“Quantum science is a field that is normally taught at an advanced level in college,” she said. “There are foundational principles that can be introduced much earlier and doing so can get students interested in the field early on and equip a broader audience with basic concepts that allows them to better understand and discern quantum-related news and media.”

Getting students excited about the possibilities in quantum research and industry is increasingly important, as experts forecast a workforce shortage in the field. A burgeoning field filled with new opportunities also sets the stage for recruiting a diverse group of students into the field.

“We want to find talented students that can help continue to develop this field,” she said. “Given the wealth of research infrastructure and opportunities here, the Midwest is a great place to start and continue the journey.”

Pranav Gokhale: No need for Silicon Valley

Pranav Gokhale
Pranav Gokhale

When Pranav Gokhale was growing up in the suburbs of Washington D.C., scientists from the nearby National Institute of Standards and Technology (NIST) visited his school to give demonstrations of physics concepts — like using sunglasses to demonstrate the polarization of light. Gokhale was so impressed that in middle school, he called up scientists at NIST over and over, asking them for an internship. He finally called enough times that they gave in.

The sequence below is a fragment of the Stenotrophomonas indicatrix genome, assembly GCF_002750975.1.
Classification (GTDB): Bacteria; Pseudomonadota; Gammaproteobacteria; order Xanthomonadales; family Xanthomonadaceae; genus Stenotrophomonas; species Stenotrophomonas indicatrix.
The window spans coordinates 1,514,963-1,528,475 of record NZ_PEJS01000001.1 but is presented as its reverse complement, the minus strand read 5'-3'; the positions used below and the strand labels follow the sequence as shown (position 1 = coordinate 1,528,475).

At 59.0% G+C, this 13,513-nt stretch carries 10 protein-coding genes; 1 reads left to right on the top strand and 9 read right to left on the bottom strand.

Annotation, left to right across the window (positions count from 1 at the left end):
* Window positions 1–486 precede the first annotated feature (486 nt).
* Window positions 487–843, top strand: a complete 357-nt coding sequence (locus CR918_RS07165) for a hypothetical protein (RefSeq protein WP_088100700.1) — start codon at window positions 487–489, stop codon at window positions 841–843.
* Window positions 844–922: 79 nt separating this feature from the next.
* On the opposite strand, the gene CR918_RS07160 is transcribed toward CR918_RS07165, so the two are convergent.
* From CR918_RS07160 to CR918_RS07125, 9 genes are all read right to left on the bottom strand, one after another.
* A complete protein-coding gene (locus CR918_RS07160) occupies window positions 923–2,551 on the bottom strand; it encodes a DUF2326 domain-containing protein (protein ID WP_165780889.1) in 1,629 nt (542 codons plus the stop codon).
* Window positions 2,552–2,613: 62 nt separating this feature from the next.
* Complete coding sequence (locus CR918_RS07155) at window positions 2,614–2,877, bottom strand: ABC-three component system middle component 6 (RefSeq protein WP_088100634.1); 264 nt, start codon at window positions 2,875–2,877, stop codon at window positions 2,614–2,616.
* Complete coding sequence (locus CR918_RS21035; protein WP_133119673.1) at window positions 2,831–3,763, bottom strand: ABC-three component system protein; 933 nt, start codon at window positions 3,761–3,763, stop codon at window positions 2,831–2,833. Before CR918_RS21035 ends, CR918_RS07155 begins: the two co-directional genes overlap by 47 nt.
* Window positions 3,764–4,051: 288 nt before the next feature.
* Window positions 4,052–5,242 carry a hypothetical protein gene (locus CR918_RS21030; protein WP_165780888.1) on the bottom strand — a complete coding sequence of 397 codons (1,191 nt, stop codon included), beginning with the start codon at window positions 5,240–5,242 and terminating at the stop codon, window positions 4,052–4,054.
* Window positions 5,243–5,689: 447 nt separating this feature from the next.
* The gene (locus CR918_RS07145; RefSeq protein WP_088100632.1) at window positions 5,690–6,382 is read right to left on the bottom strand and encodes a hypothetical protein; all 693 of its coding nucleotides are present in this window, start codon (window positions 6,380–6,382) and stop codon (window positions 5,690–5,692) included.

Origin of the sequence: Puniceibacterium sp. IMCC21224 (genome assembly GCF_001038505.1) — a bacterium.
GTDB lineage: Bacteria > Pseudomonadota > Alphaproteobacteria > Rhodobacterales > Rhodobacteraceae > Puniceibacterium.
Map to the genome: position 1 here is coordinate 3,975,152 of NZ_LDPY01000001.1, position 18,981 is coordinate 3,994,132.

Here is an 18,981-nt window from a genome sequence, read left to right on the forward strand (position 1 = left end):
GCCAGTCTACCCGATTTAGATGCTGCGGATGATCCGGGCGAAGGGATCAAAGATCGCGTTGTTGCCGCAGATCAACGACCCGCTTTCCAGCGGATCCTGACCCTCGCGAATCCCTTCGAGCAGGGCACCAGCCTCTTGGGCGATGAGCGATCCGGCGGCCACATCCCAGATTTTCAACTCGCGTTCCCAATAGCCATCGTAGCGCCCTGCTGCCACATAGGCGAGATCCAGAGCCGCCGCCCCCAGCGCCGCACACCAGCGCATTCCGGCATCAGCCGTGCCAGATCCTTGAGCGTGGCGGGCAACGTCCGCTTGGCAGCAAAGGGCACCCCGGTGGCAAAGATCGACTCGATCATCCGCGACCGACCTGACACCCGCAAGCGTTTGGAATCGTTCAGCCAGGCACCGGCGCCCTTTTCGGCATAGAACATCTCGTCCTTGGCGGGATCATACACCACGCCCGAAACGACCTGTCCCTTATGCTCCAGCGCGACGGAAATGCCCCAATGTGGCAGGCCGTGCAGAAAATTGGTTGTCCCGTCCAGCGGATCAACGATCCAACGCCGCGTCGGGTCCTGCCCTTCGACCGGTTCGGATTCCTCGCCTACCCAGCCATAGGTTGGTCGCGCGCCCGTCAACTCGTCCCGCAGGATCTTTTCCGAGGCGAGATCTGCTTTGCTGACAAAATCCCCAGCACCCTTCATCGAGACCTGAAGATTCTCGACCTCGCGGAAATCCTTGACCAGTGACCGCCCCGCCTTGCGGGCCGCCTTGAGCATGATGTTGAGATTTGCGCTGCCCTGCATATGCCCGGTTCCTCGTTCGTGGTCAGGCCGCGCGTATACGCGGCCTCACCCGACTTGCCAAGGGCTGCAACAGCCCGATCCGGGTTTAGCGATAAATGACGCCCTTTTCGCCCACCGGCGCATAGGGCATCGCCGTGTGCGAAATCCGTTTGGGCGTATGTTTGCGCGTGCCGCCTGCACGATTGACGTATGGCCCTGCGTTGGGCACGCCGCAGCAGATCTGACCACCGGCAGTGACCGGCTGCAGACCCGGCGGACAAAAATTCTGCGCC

At NIST, he undertook research on quantum cryptography and ion traps. The excitement around quantum technology led him to major in computer science and physics and conduct quantum research as an undergraduate. But after graduation, he headed to the Silicon Valley, eager to become part of the startup scene.

Soon, though, he felt the draw back to quantum, and enrolled in a PhD program at the University of Chicago to work with quantum software leader Fred Chong, the Seymour Goodman Professor of Computer Architecture in the Department of Computer Science.

“I came into grad school with the mindset that I wanted to commercialize a deep tech innovation at the intersection of AI and quantum,” he said. He joined UChicago Polsky Center’s George Shultz Innovation Fund program, where he conducted due diligence on university startups. At the same time, he and Chong developed a new machine learning-based approach to software for quantum computing systems, and Gokhale began to consider how to commercialize it.

“I already had this picture in my mind that I would do graduate work at UChicago and then go back to launch a company in Silicon Valley,” he said. “But by 2019, my view on that had completely flipped. It became clear that Chicago was the right place for our company. There was so much talent here and so much interest from local industries in finance, energy, and logistics. The strong role of national labs like Argonne was icing on the cake.”